Juliette Kang - Violinist
The many hats of an artist
An interview article by Rosemary Phillips, Spring 2008
It’s lunch time in Philly. Juliette Kang, internationally known violinist, is walking towards the Caribbean Jerk Hut to meet her husband for lunch. “We’ve just finished two student concerts,” she explains as she walks and talks on her cell phone. “I’m the First Associate Concertmaster with the Philadelphia Orchestra, a position I have held since 2005. Today we performed Scheherazade with a storyteller for students from Grade 2 through to Grade 12. It is so good to be reaching the young.”
Kang, born in Edmonton to Korean parents, knows all about the importance of music for children; she started playing violin when she was only four. “My mother was a piano teacher. I have two older sisters and because I was the smallest I was started on the violin with the Suzuki method. It was clear early on that I took to it. James Keene of the Edmonton Symphony was my teacher. At age ten I went to the Curtis Institute of Music in Philadelphia and my mother came with me. It was hard for my parents to be separated for so long each year – a sacrifice they made. I was younger than most students but I felt warm and insulated. I loved playing in an orchestra even back then.”
With her mother she travelled back and forth from Edmonton. “It’s not everybody’s path in life,” adds Kang who got used to flying in and out of airports. “Like athletes we develop techniques and skills as musicians and put in all those hours of training and practice. Music stays with you for life – it gives back what you put into it.”
Just like sports, music requires good teachers and coaches. “I was lucky to have such wonderful teachers from the beginning,” explains Kang.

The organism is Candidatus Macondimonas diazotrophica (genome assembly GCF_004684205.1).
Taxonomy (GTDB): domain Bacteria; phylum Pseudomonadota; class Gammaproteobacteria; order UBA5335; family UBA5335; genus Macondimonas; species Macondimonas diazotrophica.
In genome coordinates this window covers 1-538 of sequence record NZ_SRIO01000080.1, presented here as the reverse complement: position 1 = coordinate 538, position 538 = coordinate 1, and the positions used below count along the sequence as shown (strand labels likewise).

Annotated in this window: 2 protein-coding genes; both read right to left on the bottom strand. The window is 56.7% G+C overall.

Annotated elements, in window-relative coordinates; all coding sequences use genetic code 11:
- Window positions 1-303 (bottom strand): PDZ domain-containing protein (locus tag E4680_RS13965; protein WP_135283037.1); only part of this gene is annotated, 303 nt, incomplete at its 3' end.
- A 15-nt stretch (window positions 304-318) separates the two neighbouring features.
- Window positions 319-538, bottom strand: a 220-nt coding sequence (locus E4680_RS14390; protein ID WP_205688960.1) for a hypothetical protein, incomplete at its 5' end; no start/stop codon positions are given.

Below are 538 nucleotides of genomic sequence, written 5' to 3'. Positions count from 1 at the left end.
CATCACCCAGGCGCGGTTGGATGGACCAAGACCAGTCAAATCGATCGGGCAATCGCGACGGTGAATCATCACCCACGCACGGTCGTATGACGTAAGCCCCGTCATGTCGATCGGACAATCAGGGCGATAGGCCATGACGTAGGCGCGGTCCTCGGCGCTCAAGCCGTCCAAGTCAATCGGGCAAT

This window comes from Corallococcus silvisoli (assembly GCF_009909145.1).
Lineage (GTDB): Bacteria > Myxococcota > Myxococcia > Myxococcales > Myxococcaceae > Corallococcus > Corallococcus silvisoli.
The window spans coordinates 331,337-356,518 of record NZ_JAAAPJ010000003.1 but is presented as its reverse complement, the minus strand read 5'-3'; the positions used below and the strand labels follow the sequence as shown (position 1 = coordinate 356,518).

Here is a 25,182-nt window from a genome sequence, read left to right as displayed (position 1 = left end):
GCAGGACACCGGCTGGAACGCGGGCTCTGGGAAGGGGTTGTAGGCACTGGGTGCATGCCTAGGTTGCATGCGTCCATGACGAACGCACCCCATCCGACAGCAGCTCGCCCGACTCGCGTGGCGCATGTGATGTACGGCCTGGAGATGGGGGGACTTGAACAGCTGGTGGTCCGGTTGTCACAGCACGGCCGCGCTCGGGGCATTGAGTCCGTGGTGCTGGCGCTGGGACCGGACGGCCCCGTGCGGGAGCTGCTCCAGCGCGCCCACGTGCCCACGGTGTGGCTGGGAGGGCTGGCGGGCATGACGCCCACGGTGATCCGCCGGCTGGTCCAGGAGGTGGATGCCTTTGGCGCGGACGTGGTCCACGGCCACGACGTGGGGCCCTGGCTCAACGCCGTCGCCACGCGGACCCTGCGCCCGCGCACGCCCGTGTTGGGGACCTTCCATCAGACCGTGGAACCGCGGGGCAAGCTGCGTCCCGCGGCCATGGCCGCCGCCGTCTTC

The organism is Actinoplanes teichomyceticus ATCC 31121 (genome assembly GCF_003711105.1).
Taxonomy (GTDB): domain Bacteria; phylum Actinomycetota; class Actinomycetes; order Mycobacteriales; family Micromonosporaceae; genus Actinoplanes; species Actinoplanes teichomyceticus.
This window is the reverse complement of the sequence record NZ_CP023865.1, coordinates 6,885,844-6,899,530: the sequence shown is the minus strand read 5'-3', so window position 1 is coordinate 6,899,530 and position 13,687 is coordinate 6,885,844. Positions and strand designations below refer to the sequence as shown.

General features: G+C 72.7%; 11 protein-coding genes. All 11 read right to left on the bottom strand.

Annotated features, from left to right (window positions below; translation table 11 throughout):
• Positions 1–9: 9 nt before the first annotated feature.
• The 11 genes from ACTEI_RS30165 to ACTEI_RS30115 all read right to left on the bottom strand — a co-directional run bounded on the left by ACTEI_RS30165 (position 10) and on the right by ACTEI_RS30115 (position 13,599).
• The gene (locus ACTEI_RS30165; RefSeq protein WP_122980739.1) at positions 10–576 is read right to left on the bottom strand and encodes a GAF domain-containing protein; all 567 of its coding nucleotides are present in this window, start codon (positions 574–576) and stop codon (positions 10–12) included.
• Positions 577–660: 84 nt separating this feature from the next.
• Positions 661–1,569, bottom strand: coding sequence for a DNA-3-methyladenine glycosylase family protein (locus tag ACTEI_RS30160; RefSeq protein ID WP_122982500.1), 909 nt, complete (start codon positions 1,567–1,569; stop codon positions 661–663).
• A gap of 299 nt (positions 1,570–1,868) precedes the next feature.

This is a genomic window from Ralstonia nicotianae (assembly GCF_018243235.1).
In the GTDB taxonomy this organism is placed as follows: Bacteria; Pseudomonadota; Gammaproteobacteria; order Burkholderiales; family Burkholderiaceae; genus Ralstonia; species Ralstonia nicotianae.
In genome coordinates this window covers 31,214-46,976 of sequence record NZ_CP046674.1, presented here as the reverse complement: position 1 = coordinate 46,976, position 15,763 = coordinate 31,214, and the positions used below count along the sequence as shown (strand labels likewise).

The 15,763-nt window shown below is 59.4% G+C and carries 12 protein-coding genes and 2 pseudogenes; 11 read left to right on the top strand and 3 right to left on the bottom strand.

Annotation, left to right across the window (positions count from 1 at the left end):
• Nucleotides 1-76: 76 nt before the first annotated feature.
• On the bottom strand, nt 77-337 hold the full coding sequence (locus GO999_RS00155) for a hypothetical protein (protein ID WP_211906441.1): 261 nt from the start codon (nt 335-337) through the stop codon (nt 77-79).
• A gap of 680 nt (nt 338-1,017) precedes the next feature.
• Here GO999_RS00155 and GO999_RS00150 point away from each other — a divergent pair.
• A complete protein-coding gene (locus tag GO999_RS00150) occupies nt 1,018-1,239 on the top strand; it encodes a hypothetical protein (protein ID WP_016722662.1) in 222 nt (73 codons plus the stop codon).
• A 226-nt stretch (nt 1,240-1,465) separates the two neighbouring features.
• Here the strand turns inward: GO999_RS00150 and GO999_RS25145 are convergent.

A medalist and international competition winner from the age of 13 and recipient of numerous Canadian awards, Kang has been a member of the Kennedy Center Opera Orchestra in Washington, DC, the Metropolitan Opera Orchestra, and assistant concertmaster with the Boston Symphony Orchestra before joining the Philadelphia Orchestra. “I’ve curtailed my solo performing because of my orchestral position, and because of being a mother,” she adds, referring to her two-year-old daughter Rosalie. “We call her Rosie. Most importantly these days I’m a mother. So, I only do three or four solo performances a season.”
At this point her husband arrived, ready to order lunch... “Then I have to
get some groceries, get my daughter from daycare, then go
home, just a few blocks from the concert hall downtown, in
a little brick row-house; it’s just a 15-minute walk!” says
Kang, happy violinist, wife and mother.
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